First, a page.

In very little time, drone photography has become widely—perhaps too widely—used in countless films, television shows, commercials, and other media projects. And along with this wide adoption of drones has come a demand for those who can successfully and artfully operate them. This presents a potentially lucrative and rewarding opportunity for cinematographers looking to expand their reach and build their skill set. Yet with the clear overuse of drone photography in media today, each to varying effects, it’s evident that not all drone shots are created equal, and standing out requires a deeper level of skills. Adding drone cinematography to your film, TV or new media project can breathe new life into shots that may, in the past, have cost your budget heavily. But finding success with drones requires more than knowing simply how to pilot one; a cinematographer needs to understand how to properly use the tool and work with clients and artists to get those perfect shots. The truth is, for as often as drone camerawork is used in film, television and new media today, you can still stand out as a cinematographer in a big way by using drones smartly, artfully, and effectively. But what turns drone photography from mediocre to great? And how can you use this tool to stand out and not only enhance your current project but also help you get more work in the future? Chris Tangey is one of the most sought after drone cinematographers in the world. His impressive career as a cinematographer has him working for Netflix, Warner Bros. Columbia Tristar, BBC, National Geographic, Discovery, Lonely Plant and more. He recently won "Best Aerial Cinematography" in the European Cinematography Awards, and both "Best Drone" and "Best Scenography" In the New York International Film Awards. He was also awarded a Jury Commendation in the World Drone Awards in Siena Italy and has 2 Gold and 4 silver awards from the Australian Cinematographers Society. Chris has quickly become a leader in the field of aerial imagery and is ready to share what he knows exclusively with the Stage 32 community. Chris will continue his drone cinematography education by expanding into the more intermediate and advanced elements of creating a great drone shot and using your work to help you get work. He will begin by going over the nuts and bolts of operating a drone, including preparation and safety checks, proper thumb and finger placement, and what the 180 degree shutter rule is. He’ll also explain how to maintain the shutter rule with ND and PL filters and teach you how to properly take off and land. He will also give you tips of how to eliminate variables and trip points when planning your flight and will show you how to continue to improve. Next Chris will break down the anatomy of a good drone shot. He will explain when drones are useful and when they should actually replace a jib or dolly shot. He’ll talk about the importance of getting the shot you’re after and how to tell if you’re overshooting. Next Chris will discuss different types of cinematic drone shots, including landscape shots, dolly shots, and lift shots. Then he’ll go more in depth of when you SHOULD use a drone and when you SHOULDN’T, including questions you should ask yourself before using the drone, how best to plan your shot, and what situations are most effective for drones. Finally, Chris will go over how drones work in the industry and how this particular skill set fits in. He’ll teach you the best ways to show off your talent and get noticed and give you tips on pathways to find work, including networks and communities, forums and drones for hire databases, and how that intersects with representation. Chris will leave you with a lot more context, skills, strategies, and knowledge to start using drones for your project and stand out from the pack while doing it. This is Part 2 of Chris Tangey's Drone Cinematography Webinar Series. To check out Part 1, now available on demand, click here. "My career as a cinematographer has been “elevated" greatly by incorporating drones and knowing how to use them properly to get the best possible shot. I'm so excited to share my experiences with the Stage 32 community and give everyone the knowledge to use this powerful tool to their creative and financial advantage" -Chris Tangey
Walking onto a film set for the first time can be intimidating and overwhelming. Wires, lights, cameras. People everywhere. Places you should be. Places you shouldn’t. Times you need to be quiet, times you need to speak up. The film set is a place where everyone needs to know what they’re doing and where they’re going, and it’s a place where everyone will expect the same of you. Yet if you’ve never worked on a set like this before, that can be a tall order. Whether you’re a PA on your first film, the director helming the production yourself, or anything in between, having a firm understanding of the expected etiquette on set—or “setiquette”—is crucial and lends itself to how much trust others will put on you. A film set might look like chaos from the outside, but it is often just the opposite—a well-oiled machine where everyone has a role and everyone knows where they should be and what they should be doing. If you are unsure of your own role on set, you can very well stick out like a sore thumb and contribute to slowdowns and frustrations. On the other hand, if you are confident, competent, and helpful on set, people will notice, which will lead to new opportunities and a team who will want to work with you time and time again. This is why it’s so important to walk onto your first set with a good idea of how everything works. Jonathan Kesselman is an award-winning writer and director who has worked on projects for companies like Fox, Paramount, Nickelodeon, Disney, Sony, Blue Sky Animation, MTV, Comedy Central studios, Funny or Die, WWE, Nintendo, and many more. His first feature film THE HEBREW HAMMER, starring Adam Goldberg, Judy Greer and Andy Dick, premiered at Sundance Film Festival before getting picked up by Comedy Central. THE HEBREW HAMMER has since become a holiday cult classic, voted among the top holiday movies by the New York Times, Vanity Fair, Boston Globe and Time Magazine. His next film JIMMY VESTVOOD: AMERIKAN HERO, starring Maz Jobrani, won both the Comedy Vanguard and Audience Award at the Austin Film Festival before being released on Showtime and Netflix. Jonathan also wrote and directed second Unit for Oscar-winning director Ang Lee on the film BILLY LYNN'S LONG HALFTIME WALK. He recently co-created the short form comedy series GANDER, streaming exclusively on Tubi. Through his long and varied history in film and television, Jonathan is no stranger to film sets and how to best work within them. Jonathan will break down how a professional film or television set works and everything you should know before stepping on set for the very first time. He will give a snapshot of how a film set generally looks and run before going through all of the different departments on set and their relationship to the director. Jonathan will spend time delving into the role of the assistant director, the beating heart of the set and will then explain what a day on set generally looks like, including a schedule breakdown and how the workflow normally looks. Next he will go through the importance of blocking rehearsals, the art of slating, and how to read a call sheet and shooting schedule. Jonathan will teach you how to find success on your first set, including how to hold yourself so you’re called back again. He will also go over how to find success as a director, how to delegate, motivate, and empower, in addition to staying on schedule. Jonathan will then show you five common mistakes to avoid making on set. Finally he will give you tips on how to break in and get experience on set, including where to find opportunities and what roles you should be looking for. "A film set can be a confusing and scary place, especially if it's your first time on one. I know how overwhelming it can feel, but I also know it's a lot more manageable if someone's able to walk you through it ahead of time. I've been on my fair share of film and TV sets and am excited to go through it with the Stage 32 community so you can leave feeling more confident." -Jonathan Kesselman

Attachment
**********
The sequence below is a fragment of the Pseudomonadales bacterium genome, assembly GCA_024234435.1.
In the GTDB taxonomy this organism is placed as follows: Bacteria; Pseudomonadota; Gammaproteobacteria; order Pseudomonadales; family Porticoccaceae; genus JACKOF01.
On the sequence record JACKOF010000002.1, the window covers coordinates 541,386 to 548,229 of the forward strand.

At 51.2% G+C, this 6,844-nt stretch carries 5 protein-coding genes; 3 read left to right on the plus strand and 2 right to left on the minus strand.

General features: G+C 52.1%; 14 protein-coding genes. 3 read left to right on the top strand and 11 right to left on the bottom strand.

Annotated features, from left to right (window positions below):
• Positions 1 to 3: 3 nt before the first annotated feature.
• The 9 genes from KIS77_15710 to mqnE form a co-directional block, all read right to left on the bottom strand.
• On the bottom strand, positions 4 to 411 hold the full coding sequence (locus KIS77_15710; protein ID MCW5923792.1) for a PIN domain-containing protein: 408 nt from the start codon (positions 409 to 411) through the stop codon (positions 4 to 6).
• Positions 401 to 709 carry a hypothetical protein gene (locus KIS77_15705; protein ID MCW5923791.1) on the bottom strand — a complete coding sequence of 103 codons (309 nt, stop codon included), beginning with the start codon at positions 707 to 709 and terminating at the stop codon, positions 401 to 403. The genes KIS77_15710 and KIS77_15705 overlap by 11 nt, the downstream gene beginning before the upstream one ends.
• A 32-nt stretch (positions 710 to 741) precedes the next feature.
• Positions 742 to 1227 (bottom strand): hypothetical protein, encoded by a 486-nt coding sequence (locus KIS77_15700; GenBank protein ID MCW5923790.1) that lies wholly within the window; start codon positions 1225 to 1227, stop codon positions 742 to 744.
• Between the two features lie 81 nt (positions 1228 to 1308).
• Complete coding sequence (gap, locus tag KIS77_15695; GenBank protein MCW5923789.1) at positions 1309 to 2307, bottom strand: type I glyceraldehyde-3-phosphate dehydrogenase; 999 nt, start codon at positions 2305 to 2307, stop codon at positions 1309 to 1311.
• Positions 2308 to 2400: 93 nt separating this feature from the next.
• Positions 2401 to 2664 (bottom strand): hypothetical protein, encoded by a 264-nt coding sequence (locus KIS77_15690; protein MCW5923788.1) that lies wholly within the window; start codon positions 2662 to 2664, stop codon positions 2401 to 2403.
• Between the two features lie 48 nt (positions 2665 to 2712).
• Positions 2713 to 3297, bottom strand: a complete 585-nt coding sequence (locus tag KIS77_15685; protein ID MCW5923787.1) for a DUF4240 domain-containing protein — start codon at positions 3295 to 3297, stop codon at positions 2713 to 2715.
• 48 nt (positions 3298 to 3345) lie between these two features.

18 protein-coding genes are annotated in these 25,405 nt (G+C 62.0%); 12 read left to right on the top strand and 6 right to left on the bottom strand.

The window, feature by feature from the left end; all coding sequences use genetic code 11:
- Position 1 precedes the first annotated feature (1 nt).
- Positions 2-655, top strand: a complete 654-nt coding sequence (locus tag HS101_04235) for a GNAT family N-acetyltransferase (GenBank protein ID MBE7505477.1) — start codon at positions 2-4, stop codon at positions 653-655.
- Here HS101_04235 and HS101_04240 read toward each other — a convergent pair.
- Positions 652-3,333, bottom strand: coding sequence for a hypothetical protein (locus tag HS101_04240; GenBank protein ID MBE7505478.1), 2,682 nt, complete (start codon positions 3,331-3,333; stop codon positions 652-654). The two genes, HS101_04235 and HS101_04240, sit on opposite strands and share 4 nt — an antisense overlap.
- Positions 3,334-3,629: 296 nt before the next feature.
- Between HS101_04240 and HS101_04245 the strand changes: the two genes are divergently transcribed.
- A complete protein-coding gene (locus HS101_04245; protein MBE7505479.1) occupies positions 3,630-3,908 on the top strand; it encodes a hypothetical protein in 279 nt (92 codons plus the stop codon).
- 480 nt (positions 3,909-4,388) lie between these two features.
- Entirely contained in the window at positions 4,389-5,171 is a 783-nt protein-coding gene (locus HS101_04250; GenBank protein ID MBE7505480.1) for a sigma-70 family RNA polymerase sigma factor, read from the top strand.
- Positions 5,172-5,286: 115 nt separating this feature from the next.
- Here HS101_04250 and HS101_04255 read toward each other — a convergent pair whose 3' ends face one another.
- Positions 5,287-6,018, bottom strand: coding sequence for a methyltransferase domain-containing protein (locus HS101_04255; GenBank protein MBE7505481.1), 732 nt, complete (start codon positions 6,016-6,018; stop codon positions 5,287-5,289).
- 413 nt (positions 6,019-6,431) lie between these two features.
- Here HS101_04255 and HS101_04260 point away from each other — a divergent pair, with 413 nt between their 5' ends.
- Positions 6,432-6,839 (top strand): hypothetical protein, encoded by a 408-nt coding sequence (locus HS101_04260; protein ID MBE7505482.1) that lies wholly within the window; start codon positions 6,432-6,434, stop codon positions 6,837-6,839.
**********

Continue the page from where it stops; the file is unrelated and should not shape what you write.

In this world of DIY filmmaking, it has become easier than ever to just pick up a camera and start making your project. You don’t always need much money, a big crew, corporate backing, or other resources; you can just get up and go. But this certainly doesn’t mean your project is automatically going to look good. Even on a budget, even as a guerrilla filmmaker, it’s critical to have the tools you need to make something look professional and of high quality. You don’t necessarily need the top-of-the-line camera and all of the expensive specialty equipment found on a massive set, but there are things you’re always going to need with you, a kit that will have you covered in any situation. The challenge is determining what exactly this kit should look like. If you’re a DP, director, or a one-person-band doing all of the jobs at once, preparation is key. But if you go to any camera or equipment store or website you’ll notice just how many options there are. Tools for every occasion. Every type of lens. Every type of stand. Every type of light. Every type of microphone. It can be overwhelming to even look at. How can you distill all of these options into exactly what you need, a collection of tools that you can get on a budget and pack into one bag? Is that even possible? Your instructor Barry Andersson knows that it is. There are just some important things you need to know first. Barry Andersson is an award-winning director and cinematographer. He has directed 5 feature films, many of which were released in theaters—his most recent film is being distributed by Lionsgate. Barry’s career as a cinematographer includes several television pilots, acclaimed short films, numerous commercials, and countless commercials and corporate videos. Barry is also the author of the DSLR Filmmakers Handbook. Through his extensive experience, Barry has figured out the best and most cost effective equipment you need to make great content. Barry will share with you his time-tested soup-to-nuts equipment list and will show you, piece by piece on camera, what he uses and why. He’ll begin by walking you through the strategy of putting together your own kit and aspects you need to keep in mind when assembling the perfect collection of equipment. He’ll discuss the types of lenses to carry with you and what to get even if you don’t know anything about lenses. He’ll also delve into choosing the right case and strategies to efficiently pack everything you need. For filmmakers on the go, Barry will share how he packs everything he needs for travel without spending extra on baggage fees. Barry will share exactly what gear is essential for every type of project, including standard filming, talking heads, and B-roll. He will next discuss audio and the types of microphones, stands, poles, and extras you need to effectively capture audio on the go. Barry will walk you through the life-saving essentials he takes with him wherever he goes—seemingly miscellaneous items that no one ever says you should have. He’ll also tell you what things you don’t really need, even if people say you do. Barry will give you a resource list of 11 must-have items for your equipment kit and where you can find the best deal to purchase them. Praise for Barry’s Webinar “Great insight. Very practical and actionable advice.” -Martin R. “This was so straightforward and practical. No theory, no filler, just exactly what I needed to know. Thank you” -Harold B. “Barry’s advice was so helpful. I feel a lot less overwhelmed about buying new equipment now” -Sandy C. “I NEVER find webinars that are this straightforward and useful. This was such a gem.” -Roger F.